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Address of the MFA of the Republic of Abkhazia to Members of the UN General Assembly on the occasion of submission of the Georgia Proposed resolution on refugees

Address of the Ministry of Foreign Affairs of the Republic of Abkhazia to Members of the United Nations General Assembly on the occasion of submission of the Georgia Proposed resolution on refugees

Prior to admission of Georgia into the family of United Nations in 1992 and recognition of the territorial integrity of Georgia within the borders of the former Soviet Union Republic of Georgia, the Government and Parliament of Abkhazia made appeal to the Secretary General of the United Nation warning the UN from recognition of the territorial integrity of Georgia since there was already intensive territorial dispute between two parties. By that time Abkhazia had implemented its right for independence from Georgia in accordance with the Soviet law “On the procedure of the settlement of questions connected with the withdrawal of a union republic from the USSR” of April 3, 1990. 52.4% of the electorate of Abkhazia voted for the preservation of the reformed USSR in all-Union referendum held on 17 March 1991.

However on the August 14th, 1992 Georgia sent troops to eliminate the statehood of Abkhazia and seize political freedom. Various ethnic communities had to flee during the war of 1992-1993, because most of Abkhazia's non-Georgian minorities (Armenians, Russians, Ukrainians, Greeks, Turks, etc.) allied themselves with the Abkhazians in their struggle against the aggressors. Thousands of people were displaced. Ethnic cleansing committed by Georgian troops against Abkhazian and Armenian population made them flee from the occupied territories where villages were burned and towns were looted by the Georgian Forces.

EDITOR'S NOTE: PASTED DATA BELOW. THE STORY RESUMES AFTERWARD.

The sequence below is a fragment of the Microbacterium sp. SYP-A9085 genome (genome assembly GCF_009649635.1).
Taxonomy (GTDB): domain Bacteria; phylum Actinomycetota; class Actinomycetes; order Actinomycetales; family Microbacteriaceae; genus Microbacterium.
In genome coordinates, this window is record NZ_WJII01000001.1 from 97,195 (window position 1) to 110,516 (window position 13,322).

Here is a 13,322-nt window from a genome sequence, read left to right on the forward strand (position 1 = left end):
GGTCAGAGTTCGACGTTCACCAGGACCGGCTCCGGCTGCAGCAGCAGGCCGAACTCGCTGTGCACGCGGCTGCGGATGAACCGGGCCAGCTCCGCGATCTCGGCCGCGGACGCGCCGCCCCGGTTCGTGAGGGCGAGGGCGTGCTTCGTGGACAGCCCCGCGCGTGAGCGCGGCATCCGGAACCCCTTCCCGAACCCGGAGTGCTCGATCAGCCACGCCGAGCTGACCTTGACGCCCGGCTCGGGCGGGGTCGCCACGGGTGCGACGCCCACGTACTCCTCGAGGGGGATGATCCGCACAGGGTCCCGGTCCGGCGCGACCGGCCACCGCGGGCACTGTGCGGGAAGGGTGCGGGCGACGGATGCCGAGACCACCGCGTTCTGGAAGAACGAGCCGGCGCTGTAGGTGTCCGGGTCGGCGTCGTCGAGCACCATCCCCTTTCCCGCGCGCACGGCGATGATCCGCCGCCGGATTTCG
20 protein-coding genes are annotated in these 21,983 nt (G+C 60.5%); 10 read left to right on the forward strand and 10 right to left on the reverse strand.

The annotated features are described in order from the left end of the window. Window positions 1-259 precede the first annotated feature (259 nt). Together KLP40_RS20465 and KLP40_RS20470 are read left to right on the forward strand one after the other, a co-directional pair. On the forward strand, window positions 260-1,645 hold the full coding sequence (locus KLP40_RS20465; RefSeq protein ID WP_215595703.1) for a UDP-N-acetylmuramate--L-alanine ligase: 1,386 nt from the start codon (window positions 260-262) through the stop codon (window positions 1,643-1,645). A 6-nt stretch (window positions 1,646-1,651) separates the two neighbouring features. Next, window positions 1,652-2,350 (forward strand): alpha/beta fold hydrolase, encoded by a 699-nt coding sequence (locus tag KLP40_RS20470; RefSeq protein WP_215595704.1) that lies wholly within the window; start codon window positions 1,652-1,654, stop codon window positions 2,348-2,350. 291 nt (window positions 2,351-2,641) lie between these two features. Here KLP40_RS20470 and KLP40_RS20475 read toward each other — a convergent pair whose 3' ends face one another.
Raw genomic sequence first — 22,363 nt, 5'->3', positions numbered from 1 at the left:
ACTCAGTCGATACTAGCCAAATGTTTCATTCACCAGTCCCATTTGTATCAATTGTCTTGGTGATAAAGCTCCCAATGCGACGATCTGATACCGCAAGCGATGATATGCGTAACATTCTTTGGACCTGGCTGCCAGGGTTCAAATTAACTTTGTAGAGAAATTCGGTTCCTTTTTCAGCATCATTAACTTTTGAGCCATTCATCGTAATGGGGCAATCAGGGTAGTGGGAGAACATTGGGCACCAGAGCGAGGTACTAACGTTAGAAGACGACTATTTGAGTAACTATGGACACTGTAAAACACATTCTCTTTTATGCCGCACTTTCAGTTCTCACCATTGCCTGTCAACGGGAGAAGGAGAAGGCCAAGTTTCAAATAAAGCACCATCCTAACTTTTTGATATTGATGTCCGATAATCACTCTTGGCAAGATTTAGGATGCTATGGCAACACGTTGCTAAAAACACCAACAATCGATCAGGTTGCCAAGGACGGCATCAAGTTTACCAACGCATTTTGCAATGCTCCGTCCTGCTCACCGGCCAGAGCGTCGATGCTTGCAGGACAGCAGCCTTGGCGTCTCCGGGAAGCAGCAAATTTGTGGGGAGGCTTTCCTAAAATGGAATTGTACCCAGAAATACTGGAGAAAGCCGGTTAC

A United Nations fact-finding mission, dispatched by the Secretary-General in October 1993, reported violations from both sides of the conflict as well as the fact that vast majority of the Georgian population fled before the arrival of Abkhazian forces on the liberated territories. By the day of liberations of Abkhazia, Georgian population had already fled.

After all these dramatic events and repeated Georgian military attacks, Abkhazia, being guided with the earlier signed agreements under the aegis of the United Nations, had initiated the return of Georgian refugees to Gal district unilaterally on the 1st of March 1999.

Since then, over 50 thousand of approximately 190 thousand Georgian refugees returned to the bordering districts of Abkhazia. Abkhazia is repeatedly calling for the International Community to recognize this fact of mass return and start the process of registration/verification of all refugees.

The International Convention on the Status of Refugees of July 28, 1951, in particular Article 1 of Section C, does not apply to a one-third of Georgians that fled Abkhazia since they voluntarily acquired a new nationality, and are protected by the country of their nationality and Georgian Legislation does not provide dual citizenship.

Georgia usually speculates the number of refugees and receives substantial International Aid for non-existent refugees. Abkhazian side insists that status of those who fled should be clarified. It is necessary to categorize those who are refugees from Abkhazia and those who were forcibly or artificially resettled in Abkhazia from Georgia in the framework of the deliberate policy of Georgianisation in the Soviet period in of 1937-1952. The office of General Prosecutor of Abkhazia contains 5.000 criminal files against Georgians that committed crimes against humanity and many of them are still in Georgia claiming their right to return to Abkhazia. War criminals cannot be granted with refugee status.